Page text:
Things You Should Know About Determining a Book’s Value
If you are new to book collecting, or you have a a course in miracles that you would like to determine the value of, you will need to know some terms related to book grading. A book’s value is based on two basic things: scarcity and condition. If a book is scarce (very few copies available throughout the world) it will have value. A book can be in pristine condition, but if ten million copies were printed, it will not have value above the “new” bookstore price. This is why first editions are the books most commonly collected, since the first edition- first printing generally is the fewest number of copies. Scarcity also applies when an author signs a book, since there are far fewer signed copies than the common printing. A book’s condition is the other key: to a book collector of a scarce edition, condition makes a big difference in value.
With the popularity of online book-selling, a common language to convey a book’s condition is in general usage. A seller must accurately describe a book’s condition in order to have a satisfied customer, and to justify a price which correlates to the condition. Except for the very fine condition, many booksellers also use steps in between grades, such as “near fine,” “very good plus” or “very good minus.
The book conditions described below also apply to a book’s dust jacket (if the book was originally published with one), which can account for up to half the value of the book. When a hardcover book comes with a dust jacket, the dust jacket grade is stated last. For example, a condition may be described as Fine/Very Good (or F/VG) which means a fine book in a very good jacket.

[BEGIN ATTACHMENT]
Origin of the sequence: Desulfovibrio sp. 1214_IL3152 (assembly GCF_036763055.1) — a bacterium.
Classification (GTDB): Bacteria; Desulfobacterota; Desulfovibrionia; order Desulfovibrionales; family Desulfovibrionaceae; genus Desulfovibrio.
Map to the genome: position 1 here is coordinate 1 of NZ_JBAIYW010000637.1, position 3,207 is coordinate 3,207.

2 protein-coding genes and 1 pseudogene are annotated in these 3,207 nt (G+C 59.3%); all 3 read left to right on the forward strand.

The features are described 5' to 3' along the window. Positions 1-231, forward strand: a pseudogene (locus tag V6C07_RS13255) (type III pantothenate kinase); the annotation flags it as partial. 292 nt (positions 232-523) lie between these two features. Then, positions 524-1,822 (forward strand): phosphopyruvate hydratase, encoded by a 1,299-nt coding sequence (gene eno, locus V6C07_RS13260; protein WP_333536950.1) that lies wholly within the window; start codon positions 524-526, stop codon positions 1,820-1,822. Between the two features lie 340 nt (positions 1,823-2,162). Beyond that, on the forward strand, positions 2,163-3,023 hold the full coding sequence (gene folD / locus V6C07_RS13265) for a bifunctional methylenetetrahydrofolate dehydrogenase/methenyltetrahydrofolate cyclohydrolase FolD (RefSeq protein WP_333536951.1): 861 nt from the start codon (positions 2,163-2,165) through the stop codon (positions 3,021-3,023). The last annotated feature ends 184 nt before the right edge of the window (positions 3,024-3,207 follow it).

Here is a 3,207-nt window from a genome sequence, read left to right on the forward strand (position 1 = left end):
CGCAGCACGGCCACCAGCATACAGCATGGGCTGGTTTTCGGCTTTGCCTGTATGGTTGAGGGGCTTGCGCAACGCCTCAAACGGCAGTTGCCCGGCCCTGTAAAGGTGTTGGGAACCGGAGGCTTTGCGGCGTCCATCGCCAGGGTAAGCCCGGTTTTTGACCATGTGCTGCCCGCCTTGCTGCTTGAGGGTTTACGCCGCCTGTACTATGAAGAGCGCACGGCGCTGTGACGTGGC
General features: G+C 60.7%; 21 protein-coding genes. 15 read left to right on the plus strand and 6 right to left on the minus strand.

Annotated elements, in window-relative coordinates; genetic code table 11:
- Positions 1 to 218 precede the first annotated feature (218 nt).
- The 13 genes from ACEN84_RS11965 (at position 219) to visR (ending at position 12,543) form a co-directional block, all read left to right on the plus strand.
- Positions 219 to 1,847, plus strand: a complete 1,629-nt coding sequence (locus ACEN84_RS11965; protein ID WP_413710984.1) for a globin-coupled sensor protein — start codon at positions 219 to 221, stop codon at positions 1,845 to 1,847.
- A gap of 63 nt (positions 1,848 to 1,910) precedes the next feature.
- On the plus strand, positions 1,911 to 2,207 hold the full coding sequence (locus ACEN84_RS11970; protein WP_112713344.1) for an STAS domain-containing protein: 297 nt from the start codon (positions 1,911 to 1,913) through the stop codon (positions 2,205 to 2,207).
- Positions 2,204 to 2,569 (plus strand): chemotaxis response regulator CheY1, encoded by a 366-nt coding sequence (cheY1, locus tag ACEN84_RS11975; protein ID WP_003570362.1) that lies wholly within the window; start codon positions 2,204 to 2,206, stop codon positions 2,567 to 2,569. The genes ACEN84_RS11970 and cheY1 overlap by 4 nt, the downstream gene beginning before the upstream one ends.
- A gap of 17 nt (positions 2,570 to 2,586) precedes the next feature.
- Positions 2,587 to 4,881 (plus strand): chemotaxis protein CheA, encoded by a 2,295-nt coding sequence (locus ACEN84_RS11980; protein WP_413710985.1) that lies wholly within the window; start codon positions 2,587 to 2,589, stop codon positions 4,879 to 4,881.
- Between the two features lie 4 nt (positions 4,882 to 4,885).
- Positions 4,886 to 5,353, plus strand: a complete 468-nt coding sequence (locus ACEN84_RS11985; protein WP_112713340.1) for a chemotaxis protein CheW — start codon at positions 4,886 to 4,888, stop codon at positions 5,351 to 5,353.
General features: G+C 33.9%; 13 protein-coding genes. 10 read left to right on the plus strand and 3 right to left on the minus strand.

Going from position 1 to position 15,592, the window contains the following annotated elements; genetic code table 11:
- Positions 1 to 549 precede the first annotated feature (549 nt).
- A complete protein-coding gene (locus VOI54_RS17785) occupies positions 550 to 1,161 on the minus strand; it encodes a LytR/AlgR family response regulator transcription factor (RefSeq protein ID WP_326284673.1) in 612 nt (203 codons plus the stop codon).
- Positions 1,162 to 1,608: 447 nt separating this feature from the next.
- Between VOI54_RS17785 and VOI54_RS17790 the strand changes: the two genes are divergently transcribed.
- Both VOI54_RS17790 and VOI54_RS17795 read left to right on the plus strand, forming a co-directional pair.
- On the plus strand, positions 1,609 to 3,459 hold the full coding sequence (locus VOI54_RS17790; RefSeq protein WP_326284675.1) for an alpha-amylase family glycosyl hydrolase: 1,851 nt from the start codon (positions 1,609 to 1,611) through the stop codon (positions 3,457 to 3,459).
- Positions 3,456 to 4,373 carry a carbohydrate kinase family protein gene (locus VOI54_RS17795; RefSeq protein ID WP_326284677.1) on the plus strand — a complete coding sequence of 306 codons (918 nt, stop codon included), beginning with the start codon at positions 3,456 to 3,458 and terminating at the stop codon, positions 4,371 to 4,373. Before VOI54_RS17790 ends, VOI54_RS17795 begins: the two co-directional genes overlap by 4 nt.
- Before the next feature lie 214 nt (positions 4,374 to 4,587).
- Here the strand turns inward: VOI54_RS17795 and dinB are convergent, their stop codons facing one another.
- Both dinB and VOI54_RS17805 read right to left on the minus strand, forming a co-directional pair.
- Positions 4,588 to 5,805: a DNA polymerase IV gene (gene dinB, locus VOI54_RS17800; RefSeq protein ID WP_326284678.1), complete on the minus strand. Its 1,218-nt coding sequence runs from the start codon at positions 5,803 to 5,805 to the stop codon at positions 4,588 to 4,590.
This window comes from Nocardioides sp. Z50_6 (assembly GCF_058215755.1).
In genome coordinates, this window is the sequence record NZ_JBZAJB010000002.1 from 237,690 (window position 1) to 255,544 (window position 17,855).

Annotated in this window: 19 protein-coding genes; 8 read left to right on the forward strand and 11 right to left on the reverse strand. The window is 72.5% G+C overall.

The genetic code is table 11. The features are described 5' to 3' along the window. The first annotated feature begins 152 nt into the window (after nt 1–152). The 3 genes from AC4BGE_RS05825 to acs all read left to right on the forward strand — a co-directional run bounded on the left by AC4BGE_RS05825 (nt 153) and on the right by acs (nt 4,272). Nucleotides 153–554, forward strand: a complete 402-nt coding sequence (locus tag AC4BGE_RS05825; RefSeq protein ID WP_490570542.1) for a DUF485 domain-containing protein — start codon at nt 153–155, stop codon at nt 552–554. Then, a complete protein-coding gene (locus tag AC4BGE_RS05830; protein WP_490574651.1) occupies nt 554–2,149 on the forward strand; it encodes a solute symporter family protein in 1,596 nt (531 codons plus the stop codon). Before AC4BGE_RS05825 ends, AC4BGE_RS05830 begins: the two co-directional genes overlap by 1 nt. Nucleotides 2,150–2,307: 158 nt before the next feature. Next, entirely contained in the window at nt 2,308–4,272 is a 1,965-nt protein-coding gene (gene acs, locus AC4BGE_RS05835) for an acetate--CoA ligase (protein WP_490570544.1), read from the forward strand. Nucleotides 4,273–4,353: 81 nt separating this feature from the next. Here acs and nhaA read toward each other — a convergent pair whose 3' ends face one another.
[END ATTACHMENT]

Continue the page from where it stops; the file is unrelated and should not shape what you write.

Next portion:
Very Fine (VF) or New
The highest grade given to any book copy, very fine describes a crisp fresh copy with no flaws. The corresponding term is New, but New can not be used to describe a book which was printed more than a year or two in the past. If a book has even a minor blemish it is not graded “very fine”. Some sellers use the phrase “mint” or “as new” in place of “very fine.” These terms are also acceptable.
A fine grade corresponds to a copy that has no visible flaws. Collectible book dealers rarely give a book a grade higher than fine. A book that is graded “fine” has been carefully handled. A fine grade may have exceptions noted to specify minor blemishes in the book or the dust jacket.
Very Good (VG)
Very Good is the most common grade given to a collectible copy. A very good copy is no longer crisp; it has been handled and shows some signs of wear, but it is still sound. Flaws such as ownership signatures, bookplates and remainder marks must be noted in the description, along with rubbing, chips and tears, and price-clipping in dust jackets, where applicable.
Good is the lowest grade given to a collectible book. The book has been used and shows evidence of handling, but it is whole. There may be flaws, like staining or a cracked hinge, or there may be a collection of minor problems, such as writing, highlighting, bumping (smashing of spines or corners due to handling) or torn pages. A dust jacket may have some rips or tears, but it must not be falling apart.